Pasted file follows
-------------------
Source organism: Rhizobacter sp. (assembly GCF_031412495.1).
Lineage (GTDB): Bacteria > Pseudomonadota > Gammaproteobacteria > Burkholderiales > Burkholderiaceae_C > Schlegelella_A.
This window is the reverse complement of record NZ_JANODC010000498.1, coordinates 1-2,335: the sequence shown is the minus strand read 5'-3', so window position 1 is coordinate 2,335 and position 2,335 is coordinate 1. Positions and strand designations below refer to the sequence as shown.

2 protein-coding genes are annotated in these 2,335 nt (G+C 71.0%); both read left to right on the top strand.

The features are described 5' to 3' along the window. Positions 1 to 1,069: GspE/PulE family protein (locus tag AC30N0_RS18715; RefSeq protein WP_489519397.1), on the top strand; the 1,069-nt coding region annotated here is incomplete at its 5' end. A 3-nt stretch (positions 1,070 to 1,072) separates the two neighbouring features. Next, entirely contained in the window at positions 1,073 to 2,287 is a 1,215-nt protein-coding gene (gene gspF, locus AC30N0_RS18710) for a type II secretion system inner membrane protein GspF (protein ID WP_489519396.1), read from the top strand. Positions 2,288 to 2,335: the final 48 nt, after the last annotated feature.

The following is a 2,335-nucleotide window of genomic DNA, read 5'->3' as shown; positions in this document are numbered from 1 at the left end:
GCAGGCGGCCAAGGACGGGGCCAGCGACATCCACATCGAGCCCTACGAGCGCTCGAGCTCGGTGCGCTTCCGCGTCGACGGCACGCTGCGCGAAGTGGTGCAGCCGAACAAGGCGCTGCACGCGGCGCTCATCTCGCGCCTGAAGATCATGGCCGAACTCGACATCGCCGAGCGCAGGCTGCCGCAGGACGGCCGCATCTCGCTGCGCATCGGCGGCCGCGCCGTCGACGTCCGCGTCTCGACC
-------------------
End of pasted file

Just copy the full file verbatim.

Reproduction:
Source organism: Rhizobacter sp. (assembly GCF_031412495.1).
Lineage (GTDB): Bacteria > Pseudomonadota > Gammaproteobacteria > Burkholderiales > Burkholderiaceae_C > Schlegelella_A.
This window is the reverse complement of record NZ_JANODC010000498.1, coordinates 1-2,335: the sequence shown is the minus strand read 5'-3', so window position 1 is coordinate 2,335 and position 2,335 is coordinate 1. Positions and strand designations below refer to the sequence as shown.

2 protein-coding genes are annotated in these 2,335 nt (G+C 71.0%); both read left to right on the top strand.

The features are described 5' to 3' along the window. Positions 1 to 1,069: GspE/PulE family protein (locus tag AC30N0_RS18715; RefSeq protein WP_489519397.1), on the top strand; the 1,069-nt coding region annotated here is incomplete at its 5' end. A 3-nt stretch (positions 1,070 to 1,072) separates the two neighbouring features. Next, entirely contained in the window at positions 1,073 to 2,287 is a 1,215-nt protein-coding gene (gene gspF, locus AC30N0_RS18710) for a type II secretion system inner membrane protein GspF (protein ID WP_489519396.1), read from the top strand. Positions 2,288 to 2,335: the final 48 nt, after the last annotated feature.

The following is a 2,335-nucleotide window of genomic DNA, read 5'->3' as shown; positions in this document are numbered from 1 at the left end:
GCAGGCGGCCAAGGACGGGGCCAGCGACATCCACATCGAGCCCTACGAGCGCTCGAGCTCGGTGCGCTTCCGCGTCGACGGCACGCTGCGCGAAGTGGTGCAGCCGAACAAGGCGCTGCACGCGGCGCTCATCTCGCGCCTGAAGATCATGGCCGAACTCGACATCGCCGAGCGCAGGCTGCCGCAGGACGGCCGCATCTCGCTGCGCATCGGCGGCCGCGCCGTCGACGTCCGCGTCTCGACC